The head of the New York Financial Regulatory Authority is looking to use the state’s role as a leader in financial services to help set the regulatory agenda nationwide, with a particular focus on regulating the cryptocurrency industry.
The New York financial regulator, which oversees insurance companies and state banks, plays a large role in financial services, with many other states taking the lead in regulation and enforcement. Ms. Harris seeks to bring this leadership role to other areas, including cryptocurrency and climate change.
Ms. Harris, who left a teaching job at the University of Michigan’s Gerald Ford School of Public Policy to take up the role of NYDFS, is the first person of color to hold the position of supervisor. She served as a senior advisor at the Treasury Department and chair of the Obama administration’s financial task force. Then she became a general consultant and head of business development at the US startup real estate company, now called Doma Holdings a company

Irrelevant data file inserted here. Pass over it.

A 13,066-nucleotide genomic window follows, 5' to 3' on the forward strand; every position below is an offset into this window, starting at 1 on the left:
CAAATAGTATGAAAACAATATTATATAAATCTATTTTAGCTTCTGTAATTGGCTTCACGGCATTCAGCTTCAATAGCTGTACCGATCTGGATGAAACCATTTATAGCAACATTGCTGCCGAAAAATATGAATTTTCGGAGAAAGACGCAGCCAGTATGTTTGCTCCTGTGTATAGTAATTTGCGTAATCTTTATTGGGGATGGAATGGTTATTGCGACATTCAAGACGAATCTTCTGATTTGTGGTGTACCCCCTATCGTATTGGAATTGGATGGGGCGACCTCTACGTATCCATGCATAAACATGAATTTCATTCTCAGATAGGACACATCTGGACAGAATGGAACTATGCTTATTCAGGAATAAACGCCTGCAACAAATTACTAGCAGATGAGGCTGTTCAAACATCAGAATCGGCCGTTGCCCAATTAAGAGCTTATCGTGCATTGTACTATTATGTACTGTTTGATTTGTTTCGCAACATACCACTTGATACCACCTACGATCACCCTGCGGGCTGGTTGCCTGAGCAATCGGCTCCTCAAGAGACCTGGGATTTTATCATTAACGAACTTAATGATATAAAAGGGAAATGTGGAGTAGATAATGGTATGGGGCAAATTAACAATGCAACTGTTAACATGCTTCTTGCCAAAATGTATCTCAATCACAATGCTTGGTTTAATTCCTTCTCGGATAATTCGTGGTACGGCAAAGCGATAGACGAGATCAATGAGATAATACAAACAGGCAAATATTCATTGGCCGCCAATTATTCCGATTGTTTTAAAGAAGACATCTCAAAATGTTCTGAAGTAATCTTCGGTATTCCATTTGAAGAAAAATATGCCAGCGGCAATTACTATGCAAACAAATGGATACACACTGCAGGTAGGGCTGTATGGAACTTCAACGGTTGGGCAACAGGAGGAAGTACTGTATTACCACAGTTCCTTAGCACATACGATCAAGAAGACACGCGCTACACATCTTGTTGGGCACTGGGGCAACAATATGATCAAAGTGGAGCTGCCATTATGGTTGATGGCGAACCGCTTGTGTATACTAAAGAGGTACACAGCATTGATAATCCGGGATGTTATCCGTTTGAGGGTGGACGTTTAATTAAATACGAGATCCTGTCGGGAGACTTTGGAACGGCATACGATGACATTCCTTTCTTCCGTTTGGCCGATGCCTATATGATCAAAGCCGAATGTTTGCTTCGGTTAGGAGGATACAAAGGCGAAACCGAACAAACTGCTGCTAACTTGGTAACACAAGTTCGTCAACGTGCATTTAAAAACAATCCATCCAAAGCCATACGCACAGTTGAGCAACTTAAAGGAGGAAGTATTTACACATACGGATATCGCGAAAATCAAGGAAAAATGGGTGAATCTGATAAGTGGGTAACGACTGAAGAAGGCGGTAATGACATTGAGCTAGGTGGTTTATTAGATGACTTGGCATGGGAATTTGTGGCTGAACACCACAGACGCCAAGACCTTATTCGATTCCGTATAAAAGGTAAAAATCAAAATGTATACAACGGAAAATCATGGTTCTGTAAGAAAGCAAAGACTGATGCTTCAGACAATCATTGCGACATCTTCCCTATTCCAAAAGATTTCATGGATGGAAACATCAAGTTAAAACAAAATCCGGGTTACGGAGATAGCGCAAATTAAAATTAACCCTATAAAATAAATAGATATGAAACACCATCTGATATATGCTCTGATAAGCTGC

The supervisor said she helped NYDFS obtain full funding for the first time since it was formed in 2011. The state government, which determines the agency’s funding, has recommended a fiscal year 2023 budget of $480.8 million for NYDFS, up 2.4% from the previous fiscal year.
The agency, which employs about 1,300 people, has employed 110 workers since January, including in insurance and banking units, and has more than 270 jobs, according to Ms. Harris. The agency has also hired more than 25 people this year in its virtual currency unit to regulate the industry.